Mass. Economy Should Be Well-Positioned for Rebound, Rating Agencies Say
Article Source: State House News Service
Article By: Colin A. Young
S&P: Numbers “Not As Weak As Feared”
NOV. 12, 2020…..As lawmakers debate the budget plan for the fiscal year that’s already underway and the state Treasury prepares to go to market next week to sell almost $1.4 billion in new debt, credit rating agencies taking notice of Massachusetts’s budget management and the outlook for an economic recovery here.
S&P Global Ratings and Fitch Ratings on Tuesday gave strong ratings (AA and AA+, respectively) to about $1.4 billion in bonds the state plans to sell next week and said the outlook on Massachusetts’s ratings is stable. The firms also commented on how Massachusetts has managed its pocketbook through the pandemic and what could be in store once a COVID-19 vaccine allows for more normal economic activity.
“To date Massachusetts has navigated the economic and fiscal disruptions of the pandemic without materially affecting its strong operating performance and remains well-positioned to continue doing so,” Fitch wrote in its rating statement.
Both agencies pointed out that Massachusetts and its economy were hit hard by the COVID-19 pandemic and the government mandates that limited economic activity as a means of slowing transmission of the virus.
The budget year that ended June 30 wound up about $700 million short of expectations and the Baker administration has forecast that state tax revenues for the current budget year will be about $2 billion less than in fiscal 2020. In June, Massachusetts had the highest unemployment rate in the country and the rate remains worse than the national average.
But the key anchors of the Massachusetts economy — namely higher education, health care, technology and finance — and the state’s economic fundamentals should put it in a good position to make a solid rebound once pandemic restrictions are lifted, the agencies said.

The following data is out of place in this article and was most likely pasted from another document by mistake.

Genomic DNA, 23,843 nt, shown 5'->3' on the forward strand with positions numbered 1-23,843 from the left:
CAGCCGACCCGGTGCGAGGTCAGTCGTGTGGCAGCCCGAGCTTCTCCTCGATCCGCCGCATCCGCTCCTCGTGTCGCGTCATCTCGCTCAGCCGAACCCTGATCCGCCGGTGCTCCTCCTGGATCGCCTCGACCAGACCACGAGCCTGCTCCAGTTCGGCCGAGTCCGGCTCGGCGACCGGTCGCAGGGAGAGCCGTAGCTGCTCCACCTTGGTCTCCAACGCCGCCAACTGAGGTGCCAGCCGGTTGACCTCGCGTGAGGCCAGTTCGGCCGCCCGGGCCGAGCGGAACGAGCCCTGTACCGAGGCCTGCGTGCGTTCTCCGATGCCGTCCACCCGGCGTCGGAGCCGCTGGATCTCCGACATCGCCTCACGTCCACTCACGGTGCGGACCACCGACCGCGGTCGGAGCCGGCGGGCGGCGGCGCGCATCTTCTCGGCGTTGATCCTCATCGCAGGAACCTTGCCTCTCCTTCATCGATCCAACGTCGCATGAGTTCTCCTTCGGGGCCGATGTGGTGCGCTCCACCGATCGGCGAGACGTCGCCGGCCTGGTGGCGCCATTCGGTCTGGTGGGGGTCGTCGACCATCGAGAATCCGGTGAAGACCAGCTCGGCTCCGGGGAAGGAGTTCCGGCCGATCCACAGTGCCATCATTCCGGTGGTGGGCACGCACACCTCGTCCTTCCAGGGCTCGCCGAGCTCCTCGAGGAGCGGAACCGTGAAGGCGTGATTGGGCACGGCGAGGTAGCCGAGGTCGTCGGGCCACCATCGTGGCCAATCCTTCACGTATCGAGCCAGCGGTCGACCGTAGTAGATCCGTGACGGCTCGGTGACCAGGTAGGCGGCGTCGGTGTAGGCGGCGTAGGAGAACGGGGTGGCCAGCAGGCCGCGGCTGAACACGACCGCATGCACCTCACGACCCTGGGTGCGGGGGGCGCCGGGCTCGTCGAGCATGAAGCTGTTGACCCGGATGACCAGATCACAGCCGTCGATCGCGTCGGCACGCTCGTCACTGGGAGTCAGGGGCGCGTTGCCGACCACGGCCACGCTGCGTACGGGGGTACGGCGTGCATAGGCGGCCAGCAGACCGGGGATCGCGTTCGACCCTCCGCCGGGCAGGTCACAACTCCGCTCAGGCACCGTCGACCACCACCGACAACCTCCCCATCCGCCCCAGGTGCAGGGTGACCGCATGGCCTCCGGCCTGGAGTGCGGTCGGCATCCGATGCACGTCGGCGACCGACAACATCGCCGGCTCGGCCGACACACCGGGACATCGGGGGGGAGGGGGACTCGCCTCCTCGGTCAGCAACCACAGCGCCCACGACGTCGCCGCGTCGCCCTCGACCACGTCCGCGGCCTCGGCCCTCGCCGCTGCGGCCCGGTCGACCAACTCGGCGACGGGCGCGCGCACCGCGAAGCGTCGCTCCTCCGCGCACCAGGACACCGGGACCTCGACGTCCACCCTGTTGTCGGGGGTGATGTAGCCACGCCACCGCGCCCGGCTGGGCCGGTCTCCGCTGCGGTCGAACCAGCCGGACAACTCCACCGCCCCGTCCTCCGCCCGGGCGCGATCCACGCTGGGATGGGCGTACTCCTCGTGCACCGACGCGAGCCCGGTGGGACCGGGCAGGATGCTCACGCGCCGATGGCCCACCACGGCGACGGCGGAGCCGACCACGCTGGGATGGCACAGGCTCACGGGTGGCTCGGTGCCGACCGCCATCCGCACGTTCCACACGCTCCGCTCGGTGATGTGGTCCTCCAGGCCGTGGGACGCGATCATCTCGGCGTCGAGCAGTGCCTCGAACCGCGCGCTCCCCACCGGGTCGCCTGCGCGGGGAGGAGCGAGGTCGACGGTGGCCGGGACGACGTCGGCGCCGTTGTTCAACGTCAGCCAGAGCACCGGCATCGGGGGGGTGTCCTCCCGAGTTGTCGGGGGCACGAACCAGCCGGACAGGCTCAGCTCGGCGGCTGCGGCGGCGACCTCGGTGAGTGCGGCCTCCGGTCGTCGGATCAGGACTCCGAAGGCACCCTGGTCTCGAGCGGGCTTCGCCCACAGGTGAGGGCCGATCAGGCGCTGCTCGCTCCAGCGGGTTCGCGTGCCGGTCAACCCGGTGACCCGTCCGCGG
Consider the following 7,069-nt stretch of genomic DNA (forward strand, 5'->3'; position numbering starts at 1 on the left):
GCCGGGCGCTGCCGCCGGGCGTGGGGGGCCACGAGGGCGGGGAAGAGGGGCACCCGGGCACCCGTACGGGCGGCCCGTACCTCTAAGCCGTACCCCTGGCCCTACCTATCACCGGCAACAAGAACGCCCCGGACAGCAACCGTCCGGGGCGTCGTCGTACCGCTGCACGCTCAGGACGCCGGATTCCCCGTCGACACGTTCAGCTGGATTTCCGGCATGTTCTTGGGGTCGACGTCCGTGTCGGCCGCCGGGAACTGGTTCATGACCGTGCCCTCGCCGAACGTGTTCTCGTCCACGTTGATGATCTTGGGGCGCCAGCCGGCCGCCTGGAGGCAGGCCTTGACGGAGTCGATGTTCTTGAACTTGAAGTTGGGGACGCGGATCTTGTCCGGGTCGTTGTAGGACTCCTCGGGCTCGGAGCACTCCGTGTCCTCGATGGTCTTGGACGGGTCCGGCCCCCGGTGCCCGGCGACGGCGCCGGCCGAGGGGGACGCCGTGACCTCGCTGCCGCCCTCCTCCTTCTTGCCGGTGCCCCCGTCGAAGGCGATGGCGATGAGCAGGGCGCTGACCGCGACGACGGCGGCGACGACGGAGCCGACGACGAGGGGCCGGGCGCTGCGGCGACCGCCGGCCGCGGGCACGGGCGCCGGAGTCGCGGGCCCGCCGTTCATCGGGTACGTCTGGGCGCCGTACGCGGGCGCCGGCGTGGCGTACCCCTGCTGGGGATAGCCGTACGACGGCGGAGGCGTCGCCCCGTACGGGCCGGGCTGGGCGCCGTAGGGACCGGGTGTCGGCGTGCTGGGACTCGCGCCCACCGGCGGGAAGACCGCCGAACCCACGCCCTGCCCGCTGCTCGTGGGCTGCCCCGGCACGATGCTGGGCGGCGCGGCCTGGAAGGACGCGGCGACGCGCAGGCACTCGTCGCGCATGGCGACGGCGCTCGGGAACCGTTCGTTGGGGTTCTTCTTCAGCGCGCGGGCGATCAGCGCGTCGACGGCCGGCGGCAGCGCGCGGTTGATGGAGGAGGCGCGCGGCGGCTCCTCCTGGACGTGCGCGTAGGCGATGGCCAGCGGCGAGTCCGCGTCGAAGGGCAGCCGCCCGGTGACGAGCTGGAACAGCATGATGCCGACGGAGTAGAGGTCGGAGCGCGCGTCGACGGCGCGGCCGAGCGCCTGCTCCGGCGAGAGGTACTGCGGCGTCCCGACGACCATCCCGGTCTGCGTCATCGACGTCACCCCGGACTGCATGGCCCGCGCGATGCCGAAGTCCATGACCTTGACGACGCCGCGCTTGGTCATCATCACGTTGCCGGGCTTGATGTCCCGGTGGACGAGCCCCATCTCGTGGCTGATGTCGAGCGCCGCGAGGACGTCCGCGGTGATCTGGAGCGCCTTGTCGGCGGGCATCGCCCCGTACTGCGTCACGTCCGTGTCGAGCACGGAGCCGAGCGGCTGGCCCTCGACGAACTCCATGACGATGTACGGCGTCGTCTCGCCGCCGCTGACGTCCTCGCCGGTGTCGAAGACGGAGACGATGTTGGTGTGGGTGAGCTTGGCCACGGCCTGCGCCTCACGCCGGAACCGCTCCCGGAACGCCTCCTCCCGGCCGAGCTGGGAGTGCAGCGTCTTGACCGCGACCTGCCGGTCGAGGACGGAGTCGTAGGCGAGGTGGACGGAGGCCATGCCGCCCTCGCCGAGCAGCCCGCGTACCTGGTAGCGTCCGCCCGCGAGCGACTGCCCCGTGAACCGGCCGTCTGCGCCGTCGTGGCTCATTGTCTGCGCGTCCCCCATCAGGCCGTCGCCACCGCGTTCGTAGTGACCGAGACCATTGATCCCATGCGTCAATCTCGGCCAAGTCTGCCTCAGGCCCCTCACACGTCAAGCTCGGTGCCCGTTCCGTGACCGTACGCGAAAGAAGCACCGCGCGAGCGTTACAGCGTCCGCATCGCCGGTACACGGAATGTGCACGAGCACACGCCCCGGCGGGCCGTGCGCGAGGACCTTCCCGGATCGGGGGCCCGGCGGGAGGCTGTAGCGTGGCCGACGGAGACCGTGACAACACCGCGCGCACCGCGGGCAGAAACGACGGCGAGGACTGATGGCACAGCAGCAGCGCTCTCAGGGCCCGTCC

“We believe that Massachusetts’ economy, with a substantial tech sector presence in the Boston area, might be well-positioned to thrive when COVID-19 pandemic restrictions are fully lifted, although capital gains tax could be a weakness in this income tax-dependent state,” S&P wrote in its assessment.
Though a good deal of uncertainty remains, Dr. Anthony Fauci this week suggested that the return of more normal economic activity — unrestricted dining, shopping, and more — could come by the end of the fiscal year.
“The cavalry is coming,” Fauci told Good Morning America on Thursday. The country’s top infectious disease expert said that “the ordinary citizen should be able to get” vaccinated against COVID-19 by the “end of April, early May, May, June, somewhere around that time.”
The thoughts of the rating agencies hold a lot of weight with state budget managers and lawmakers because the ratings handed down from the firms are a huge part of what determines the state’s cost of borrowing. The better the rating, the more favorable borrowing terms the state can get.